Tuesday, 15 April 2014

Hillsborough 25 years on




I can recall clearly that April day in 1989. I had gone for a run down the Manifold Valley. It was a beautiful sunny day and many had also taken the opportunity to visit the Peak District. However it was soon clear that there was a problem at Hillsborough from the radio reports coming from the cars parked on the verge at Wetton Mill. The comments made grim listening, as news of the terrible disaster in South Yorkshire became known. I phoned my Father who always maintained a media blackout on such occasions, as he wanted to watch the match later on TV. He was a big fan of Brian Clough whose Nottingham Forest team were playing Liverpool in the FA Cup semi final. He refused to listen and yelled that he did not want to know the score. In the end the result was 96 dead- including a young man from Endon.

Some years later I was on a train in the Wirral and noticed a very drunken man wearing a "Justice for the 96" tee shirt. It would have been his brothers 40th birthday that day. His brother had died in the disaster aged 22.

I have always liked Liverpool and Liverpudlians and I have never moved an inch from the view that the victims and their families had suffered a great injustice. It now seems my unalterable faith was justified. The recent report detailed the whole terrible catalogue of mistakes and what is unforgivable, the exertions by authorities in South Yorkshire to cover up the culpability of their actions by blaming the Liverpool fans. The behaviour included the appalling attempt by the Police and a Tory MP in Sheffield to pin the responsibility of the disaster on the dead. In this they were aided by the Sun newspaper spewing toxic material in an effort to blacken the reputation of the victims. They all now stand revealed as being answerable for one of the greatest conspiracies in modern times. Could it happen now? I like to think not and the existence of Freedom of Information legislation and the much-maligned Human Right Act has secured, I hope,a change of culture.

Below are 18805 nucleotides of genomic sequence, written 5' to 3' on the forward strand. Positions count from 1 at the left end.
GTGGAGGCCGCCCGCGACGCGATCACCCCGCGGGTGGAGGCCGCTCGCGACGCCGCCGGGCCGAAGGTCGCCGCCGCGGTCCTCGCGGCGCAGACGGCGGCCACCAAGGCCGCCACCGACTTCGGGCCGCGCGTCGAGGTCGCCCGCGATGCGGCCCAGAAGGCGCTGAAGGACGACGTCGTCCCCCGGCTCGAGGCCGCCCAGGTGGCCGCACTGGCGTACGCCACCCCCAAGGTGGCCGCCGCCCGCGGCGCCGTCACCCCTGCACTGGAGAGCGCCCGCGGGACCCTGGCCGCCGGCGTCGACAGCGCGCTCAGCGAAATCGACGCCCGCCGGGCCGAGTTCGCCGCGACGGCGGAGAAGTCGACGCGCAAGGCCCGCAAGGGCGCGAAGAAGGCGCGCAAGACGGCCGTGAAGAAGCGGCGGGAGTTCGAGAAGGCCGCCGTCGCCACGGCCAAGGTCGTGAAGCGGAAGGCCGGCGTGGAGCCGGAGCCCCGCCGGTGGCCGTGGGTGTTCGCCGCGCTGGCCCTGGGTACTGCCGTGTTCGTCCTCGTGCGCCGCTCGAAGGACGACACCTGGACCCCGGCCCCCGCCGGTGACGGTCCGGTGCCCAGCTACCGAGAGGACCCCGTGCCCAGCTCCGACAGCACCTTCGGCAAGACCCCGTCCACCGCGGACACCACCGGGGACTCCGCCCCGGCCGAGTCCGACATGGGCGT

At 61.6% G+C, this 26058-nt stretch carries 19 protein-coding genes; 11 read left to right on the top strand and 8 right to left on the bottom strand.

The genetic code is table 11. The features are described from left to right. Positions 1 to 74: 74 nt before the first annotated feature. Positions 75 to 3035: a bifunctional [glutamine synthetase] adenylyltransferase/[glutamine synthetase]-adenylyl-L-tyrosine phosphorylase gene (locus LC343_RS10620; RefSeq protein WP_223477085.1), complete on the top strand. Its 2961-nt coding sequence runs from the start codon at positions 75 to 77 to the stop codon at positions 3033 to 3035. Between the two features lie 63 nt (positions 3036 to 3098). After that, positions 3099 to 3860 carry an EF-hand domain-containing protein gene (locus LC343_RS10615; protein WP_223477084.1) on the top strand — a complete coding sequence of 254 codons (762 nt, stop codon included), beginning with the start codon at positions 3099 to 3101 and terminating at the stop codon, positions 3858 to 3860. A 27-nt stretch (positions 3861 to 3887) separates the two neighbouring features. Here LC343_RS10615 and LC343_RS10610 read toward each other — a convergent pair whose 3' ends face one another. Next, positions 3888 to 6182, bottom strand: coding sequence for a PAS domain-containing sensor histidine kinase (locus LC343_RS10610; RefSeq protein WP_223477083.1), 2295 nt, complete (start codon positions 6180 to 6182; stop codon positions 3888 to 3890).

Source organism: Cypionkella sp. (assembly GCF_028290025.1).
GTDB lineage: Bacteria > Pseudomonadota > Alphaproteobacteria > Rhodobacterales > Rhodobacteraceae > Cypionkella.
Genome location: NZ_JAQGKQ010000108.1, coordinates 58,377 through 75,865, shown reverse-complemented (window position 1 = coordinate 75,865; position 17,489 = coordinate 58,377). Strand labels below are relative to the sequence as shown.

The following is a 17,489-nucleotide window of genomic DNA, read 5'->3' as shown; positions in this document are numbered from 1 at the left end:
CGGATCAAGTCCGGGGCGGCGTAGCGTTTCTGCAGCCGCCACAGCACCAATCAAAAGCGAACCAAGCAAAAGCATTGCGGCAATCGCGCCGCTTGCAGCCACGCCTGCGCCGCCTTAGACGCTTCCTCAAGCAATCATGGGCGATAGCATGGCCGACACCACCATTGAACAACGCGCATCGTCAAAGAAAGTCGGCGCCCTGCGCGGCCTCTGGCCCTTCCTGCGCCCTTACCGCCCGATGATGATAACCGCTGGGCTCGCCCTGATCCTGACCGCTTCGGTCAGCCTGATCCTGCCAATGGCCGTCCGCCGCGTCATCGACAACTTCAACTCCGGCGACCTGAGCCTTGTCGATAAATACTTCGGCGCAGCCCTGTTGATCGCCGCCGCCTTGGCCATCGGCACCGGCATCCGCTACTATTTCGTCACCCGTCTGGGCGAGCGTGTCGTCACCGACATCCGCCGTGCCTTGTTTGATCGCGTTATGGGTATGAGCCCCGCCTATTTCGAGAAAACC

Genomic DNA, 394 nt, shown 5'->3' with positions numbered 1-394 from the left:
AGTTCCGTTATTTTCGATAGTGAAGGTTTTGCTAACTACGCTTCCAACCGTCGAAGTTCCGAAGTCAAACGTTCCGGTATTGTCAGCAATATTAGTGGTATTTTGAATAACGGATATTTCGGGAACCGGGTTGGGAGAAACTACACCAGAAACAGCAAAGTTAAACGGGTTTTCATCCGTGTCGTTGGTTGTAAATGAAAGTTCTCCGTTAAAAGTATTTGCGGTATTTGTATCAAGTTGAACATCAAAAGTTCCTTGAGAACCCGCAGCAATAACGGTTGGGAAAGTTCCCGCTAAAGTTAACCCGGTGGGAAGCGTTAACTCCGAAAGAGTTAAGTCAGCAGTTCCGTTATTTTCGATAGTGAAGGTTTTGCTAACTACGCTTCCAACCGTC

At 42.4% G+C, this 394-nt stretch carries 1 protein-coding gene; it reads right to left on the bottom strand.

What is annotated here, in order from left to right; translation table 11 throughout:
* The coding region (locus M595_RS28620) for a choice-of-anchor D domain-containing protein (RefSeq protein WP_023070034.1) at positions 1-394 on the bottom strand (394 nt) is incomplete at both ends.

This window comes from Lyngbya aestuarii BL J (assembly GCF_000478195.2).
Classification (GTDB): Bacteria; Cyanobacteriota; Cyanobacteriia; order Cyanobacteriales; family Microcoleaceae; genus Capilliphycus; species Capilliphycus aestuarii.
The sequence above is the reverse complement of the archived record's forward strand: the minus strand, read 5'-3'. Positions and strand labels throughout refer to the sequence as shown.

Public authority will no longer be able so easily to evade their guilt and hold in contempt the citizens they are supposed to serve